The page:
WEBVTT
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In this segment, we will
go through two examples
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of maximum likelihood
estimation,
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just in order to get a feel
for the procedure involved
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and the calculations that
one has to go through.
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Our first example
will be very simple.
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We have a binomial
random variable
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with parameters n and theta.
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So think of having a coin
that you flip n times,
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and theta is the
probability of heads
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at each one of the tosses.
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So we flip it n
times and we observe
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a certain numerical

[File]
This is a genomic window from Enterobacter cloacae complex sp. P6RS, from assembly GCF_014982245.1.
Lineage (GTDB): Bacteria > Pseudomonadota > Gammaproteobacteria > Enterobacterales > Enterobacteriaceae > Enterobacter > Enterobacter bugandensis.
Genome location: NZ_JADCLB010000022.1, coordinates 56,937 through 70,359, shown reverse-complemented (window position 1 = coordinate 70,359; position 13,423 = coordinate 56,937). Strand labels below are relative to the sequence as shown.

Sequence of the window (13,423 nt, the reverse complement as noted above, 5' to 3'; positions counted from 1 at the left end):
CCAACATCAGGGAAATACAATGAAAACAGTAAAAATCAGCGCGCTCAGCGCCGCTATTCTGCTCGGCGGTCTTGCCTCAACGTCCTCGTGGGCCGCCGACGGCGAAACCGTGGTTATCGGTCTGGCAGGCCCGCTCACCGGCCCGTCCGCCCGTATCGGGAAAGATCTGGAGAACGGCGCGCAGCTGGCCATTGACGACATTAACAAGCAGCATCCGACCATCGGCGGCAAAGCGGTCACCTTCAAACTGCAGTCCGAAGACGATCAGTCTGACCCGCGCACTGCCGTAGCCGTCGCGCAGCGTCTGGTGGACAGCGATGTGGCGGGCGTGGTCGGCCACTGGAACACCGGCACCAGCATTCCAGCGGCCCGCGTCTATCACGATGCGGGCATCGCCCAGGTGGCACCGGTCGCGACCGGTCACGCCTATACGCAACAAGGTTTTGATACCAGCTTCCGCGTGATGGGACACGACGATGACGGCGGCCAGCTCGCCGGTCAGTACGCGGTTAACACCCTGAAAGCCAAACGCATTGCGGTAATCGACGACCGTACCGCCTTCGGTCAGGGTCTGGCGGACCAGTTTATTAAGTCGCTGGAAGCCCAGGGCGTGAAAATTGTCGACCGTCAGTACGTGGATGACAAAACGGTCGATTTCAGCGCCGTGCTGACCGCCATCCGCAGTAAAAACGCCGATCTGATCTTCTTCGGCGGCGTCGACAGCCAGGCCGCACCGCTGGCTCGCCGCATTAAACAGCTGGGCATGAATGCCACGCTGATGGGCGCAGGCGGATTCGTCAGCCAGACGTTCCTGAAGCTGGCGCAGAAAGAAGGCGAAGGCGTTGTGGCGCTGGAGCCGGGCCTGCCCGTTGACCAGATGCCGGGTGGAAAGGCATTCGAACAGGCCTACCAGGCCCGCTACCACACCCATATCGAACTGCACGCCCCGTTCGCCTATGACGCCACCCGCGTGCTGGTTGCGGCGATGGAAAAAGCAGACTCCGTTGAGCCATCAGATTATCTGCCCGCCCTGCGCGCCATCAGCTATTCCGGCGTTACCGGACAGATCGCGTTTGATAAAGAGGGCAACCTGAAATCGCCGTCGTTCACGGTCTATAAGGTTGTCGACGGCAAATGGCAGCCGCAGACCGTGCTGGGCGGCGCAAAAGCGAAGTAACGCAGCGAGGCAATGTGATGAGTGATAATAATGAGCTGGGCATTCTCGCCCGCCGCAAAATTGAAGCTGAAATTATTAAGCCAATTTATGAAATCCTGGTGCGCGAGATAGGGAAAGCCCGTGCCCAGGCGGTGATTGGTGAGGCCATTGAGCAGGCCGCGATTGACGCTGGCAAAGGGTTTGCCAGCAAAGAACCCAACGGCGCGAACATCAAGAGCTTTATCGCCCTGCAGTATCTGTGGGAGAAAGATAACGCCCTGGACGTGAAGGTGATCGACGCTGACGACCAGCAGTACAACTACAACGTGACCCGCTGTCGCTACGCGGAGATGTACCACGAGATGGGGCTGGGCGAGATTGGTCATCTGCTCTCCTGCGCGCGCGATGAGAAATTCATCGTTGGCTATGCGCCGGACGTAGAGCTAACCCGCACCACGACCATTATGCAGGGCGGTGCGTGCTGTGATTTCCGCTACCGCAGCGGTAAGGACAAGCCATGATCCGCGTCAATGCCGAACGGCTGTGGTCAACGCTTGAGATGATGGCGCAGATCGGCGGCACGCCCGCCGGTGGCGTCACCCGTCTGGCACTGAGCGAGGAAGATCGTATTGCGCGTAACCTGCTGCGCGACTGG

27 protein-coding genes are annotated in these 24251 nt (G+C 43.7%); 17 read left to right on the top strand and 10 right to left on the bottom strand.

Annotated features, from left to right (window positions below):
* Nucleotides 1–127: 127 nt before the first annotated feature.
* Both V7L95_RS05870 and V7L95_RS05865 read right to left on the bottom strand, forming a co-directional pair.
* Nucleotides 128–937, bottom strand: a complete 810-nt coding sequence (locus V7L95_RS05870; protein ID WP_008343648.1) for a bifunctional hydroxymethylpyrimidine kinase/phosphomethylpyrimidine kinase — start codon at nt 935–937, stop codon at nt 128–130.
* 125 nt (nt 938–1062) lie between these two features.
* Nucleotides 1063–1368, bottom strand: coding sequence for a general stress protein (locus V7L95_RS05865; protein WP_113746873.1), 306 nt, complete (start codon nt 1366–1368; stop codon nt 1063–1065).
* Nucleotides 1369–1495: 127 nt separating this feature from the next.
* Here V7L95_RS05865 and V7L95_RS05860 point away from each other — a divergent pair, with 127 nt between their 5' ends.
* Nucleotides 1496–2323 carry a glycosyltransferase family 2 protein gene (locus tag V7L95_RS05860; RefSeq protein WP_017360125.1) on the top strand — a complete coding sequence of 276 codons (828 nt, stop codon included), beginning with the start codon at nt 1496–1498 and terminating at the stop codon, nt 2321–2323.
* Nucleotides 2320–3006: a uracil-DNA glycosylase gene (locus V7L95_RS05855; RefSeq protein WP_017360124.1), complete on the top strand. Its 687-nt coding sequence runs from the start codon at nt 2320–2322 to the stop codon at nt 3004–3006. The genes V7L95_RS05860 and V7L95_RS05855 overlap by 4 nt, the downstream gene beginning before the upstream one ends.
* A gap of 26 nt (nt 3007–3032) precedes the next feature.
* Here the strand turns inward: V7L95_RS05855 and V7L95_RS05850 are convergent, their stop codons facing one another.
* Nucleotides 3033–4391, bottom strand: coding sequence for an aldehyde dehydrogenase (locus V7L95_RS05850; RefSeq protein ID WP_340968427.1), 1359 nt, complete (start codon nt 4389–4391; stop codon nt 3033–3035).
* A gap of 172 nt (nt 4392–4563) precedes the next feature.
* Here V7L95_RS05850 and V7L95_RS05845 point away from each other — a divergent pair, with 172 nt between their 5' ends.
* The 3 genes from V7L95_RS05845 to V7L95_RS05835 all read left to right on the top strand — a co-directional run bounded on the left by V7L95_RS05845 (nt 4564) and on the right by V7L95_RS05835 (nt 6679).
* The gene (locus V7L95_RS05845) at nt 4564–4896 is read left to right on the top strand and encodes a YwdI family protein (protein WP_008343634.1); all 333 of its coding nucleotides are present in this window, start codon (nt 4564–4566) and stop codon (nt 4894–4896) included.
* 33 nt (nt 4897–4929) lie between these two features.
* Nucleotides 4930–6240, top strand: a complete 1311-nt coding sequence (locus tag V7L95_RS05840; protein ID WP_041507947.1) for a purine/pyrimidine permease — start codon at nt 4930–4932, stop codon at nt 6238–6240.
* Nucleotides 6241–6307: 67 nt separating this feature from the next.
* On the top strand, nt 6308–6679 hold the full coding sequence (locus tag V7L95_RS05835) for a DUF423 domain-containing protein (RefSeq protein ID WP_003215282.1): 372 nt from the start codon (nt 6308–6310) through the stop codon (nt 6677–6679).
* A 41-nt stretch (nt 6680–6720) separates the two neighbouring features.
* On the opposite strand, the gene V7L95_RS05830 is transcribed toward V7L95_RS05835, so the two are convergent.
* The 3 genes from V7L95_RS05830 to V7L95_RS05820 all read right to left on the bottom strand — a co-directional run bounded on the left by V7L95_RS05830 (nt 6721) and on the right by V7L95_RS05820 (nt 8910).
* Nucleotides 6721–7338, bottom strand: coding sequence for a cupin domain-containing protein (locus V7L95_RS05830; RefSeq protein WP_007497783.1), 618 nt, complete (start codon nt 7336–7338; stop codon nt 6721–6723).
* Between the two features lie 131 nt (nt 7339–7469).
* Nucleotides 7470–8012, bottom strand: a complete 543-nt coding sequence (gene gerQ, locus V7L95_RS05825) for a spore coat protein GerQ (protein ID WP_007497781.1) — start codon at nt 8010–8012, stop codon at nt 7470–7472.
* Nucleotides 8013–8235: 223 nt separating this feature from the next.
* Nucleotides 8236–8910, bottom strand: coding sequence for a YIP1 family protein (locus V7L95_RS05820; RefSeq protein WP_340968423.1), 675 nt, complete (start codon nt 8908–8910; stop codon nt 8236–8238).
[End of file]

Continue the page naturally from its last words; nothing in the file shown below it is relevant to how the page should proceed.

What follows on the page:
value, little k
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for the random variable
K. And on the basis
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of that numerical value, we
would like to estimate theta.
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According to the maximum
likelihood methodology,
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the first step is to write
down the likelihood function.
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This is the probability of
obtaining this particular piece
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of data if the true
parameter is theta.
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Now, since K is a
binomial random variable,
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the probability of obtaining
k heads in n tosses
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is given by this
expression here.
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So what we need to do is to take
the data that we have observed,
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plug it in this formula,